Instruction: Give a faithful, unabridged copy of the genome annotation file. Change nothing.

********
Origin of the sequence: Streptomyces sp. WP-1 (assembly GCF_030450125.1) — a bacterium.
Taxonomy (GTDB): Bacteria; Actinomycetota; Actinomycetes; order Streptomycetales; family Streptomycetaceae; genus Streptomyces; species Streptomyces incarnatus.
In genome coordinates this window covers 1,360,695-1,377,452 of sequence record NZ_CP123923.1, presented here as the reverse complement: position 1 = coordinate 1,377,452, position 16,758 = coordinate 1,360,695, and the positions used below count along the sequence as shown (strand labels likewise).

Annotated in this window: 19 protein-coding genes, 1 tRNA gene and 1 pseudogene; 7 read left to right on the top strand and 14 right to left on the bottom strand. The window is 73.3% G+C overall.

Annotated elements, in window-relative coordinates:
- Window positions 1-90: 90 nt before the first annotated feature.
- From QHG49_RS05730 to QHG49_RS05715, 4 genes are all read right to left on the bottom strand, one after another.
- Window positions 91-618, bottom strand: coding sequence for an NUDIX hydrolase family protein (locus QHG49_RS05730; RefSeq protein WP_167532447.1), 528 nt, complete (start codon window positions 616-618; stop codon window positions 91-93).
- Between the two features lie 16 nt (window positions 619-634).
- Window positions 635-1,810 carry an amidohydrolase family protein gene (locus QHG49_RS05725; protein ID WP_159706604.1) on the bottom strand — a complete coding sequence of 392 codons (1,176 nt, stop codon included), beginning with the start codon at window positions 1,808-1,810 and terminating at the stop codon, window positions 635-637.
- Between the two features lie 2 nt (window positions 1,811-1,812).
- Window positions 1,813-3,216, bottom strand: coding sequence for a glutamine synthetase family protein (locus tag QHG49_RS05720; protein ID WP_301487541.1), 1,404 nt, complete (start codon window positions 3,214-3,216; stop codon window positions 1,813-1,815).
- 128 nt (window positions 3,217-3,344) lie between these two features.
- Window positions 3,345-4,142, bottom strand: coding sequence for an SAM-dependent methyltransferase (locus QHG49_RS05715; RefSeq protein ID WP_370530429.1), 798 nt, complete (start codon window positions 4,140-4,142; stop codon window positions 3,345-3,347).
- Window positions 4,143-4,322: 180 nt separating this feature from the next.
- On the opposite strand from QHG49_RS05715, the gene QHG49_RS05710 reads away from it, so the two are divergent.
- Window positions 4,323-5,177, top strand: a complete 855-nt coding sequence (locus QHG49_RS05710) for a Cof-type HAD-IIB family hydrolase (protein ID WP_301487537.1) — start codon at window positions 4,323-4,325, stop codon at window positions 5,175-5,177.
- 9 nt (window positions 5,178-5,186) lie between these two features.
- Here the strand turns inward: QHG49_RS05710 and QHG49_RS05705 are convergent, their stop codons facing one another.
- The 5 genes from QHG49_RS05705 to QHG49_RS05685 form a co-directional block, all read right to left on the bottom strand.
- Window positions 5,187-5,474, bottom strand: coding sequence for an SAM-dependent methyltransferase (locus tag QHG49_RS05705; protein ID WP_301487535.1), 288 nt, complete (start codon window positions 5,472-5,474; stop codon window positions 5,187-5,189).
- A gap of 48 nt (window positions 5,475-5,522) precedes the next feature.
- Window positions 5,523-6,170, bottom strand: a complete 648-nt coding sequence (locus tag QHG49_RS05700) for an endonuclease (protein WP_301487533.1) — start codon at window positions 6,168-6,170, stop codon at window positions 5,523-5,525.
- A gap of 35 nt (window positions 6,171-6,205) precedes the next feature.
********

Origin of the sequence: Streptomyces sp. WP-1 (assembly GCF_030450125.1) — a bacterium.
Taxonomy (GTDB): Bacteria; Actinomycetota; Actinomycetes; order Streptomycetales; family Streptomycetaceae; genus Streptomyces; species Streptomyces incarnatus.
In genome coordinates this window covers 1,360,695-1,377,452 of sequence record NZ_CP123923.1, presented here as the reverse complement: position 1 = coordinate 1,377,452, position 16,758 = coordinate 1,360,695, and the positions used below count along the sequence as shown (strand labels likewise).

Annotated in this window: 19 protein-coding genes, 1 tRNA gene and 1 pseudogene; 7 read left to right on the top strand and 14 right to left on the bottom strand. The window is 73.3% G+C overall.

Annotated elements, in window-relative coordinates:
- Window positions 1-90: 90 nt before the first annotated feature.
- From QHG49_RS05730 to QHG49_RS05715, 4 genes are all read right to left on the bottom strand, one after another.
- Window positions 91-618, bottom strand: coding sequence for an NUDIX hydrolase family protein (locus QHG49_RS05730; RefSeq protein WP_167532447.1), 528 nt, complete (start codon window positions 616-618; stop codon window positions 91-93).
- Between the two features lie 16 nt (window positions 619-634).
- Window positions 635-1,810 carry an amidohydrolase family protein gene (locus QHG49_RS05725; protein ID WP_159706604.1) on the bottom strand — a complete coding sequence of 392 codons (1,176 nt, stop codon included), beginning with the start codon at window positions 1,808-1,810 and terminating at the stop codon, window positions 635-637.
- Between the two features lie 2 nt (window positions 1,811-1,812).
- Window positions 1,813-3,216, bottom strand: coding sequence for a glutamine synthetase family protein (locus tag QHG49_RS05720; protein ID WP_301487541.1), 1,404 nt, complete (start codon window positions 3,214-3,216; stop codon window positions 1,813-1,815).
- 128 nt (window positions 3,217-3,344) lie between these two features.
- Window positions 3,345-4,142, bottom strand: coding sequence for an SAM-dependent methyltransferase (locus QHG49_RS05715; RefSeq protein ID WP_370530429.1), 798 nt, complete (start codon window positions 4,140-4,142; stop codon window positions 3,345-3,347).
- Window positions 4,143-4,322: 180 nt separating this feature from the next.
- On the opposite strand from QHG49_RS05715, the gene QHG49_RS05710 reads away from it, so the two are divergent.
- Window positions 4,323-5,177, top strand: a complete 855-nt coding sequence (locus QHG49_RS05710) for a Cof-type HAD-IIB family hydrolase (protein ID WP_301487537.1) — start codon at window positions 4,323-4,325, stop codon at window positions 5,175-5,177.
- 9 nt (window positions 5,178-5,186) lie between these two features.
- Here the strand turns inward: QHG49_RS05710 and QHG49_RS05705 are convergent, their stop codons facing one another.
- The 5 genes from QHG49_RS05705 to QHG49_RS05685 form a co-directional block, all read right to left on the bottom strand.
- Window positions 5,187-5,474, bottom strand: coding sequence for an SAM-dependent methyltransferase (locus tag QHG49_RS05705; protein ID WP_301487535.1), 288 nt, complete (start codon window positions 5,472-5,474; stop codon window positions 5,187-5,189).
- A gap of 48 nt (window positions 5,475-5,522) precedes the next feature.
- Window positions 5,523-6,170, bottom strand: a complete 648-nt coding sequence (locus tag QHG49_RS05700) for an endonuclease (protein WP_301487533.1) — start codon at window positions 6,168-6,170, stop codon at window positions 5,523-5,525.
- A gap of 35 nt (window positions 6,171-6,205) precedes the next feature.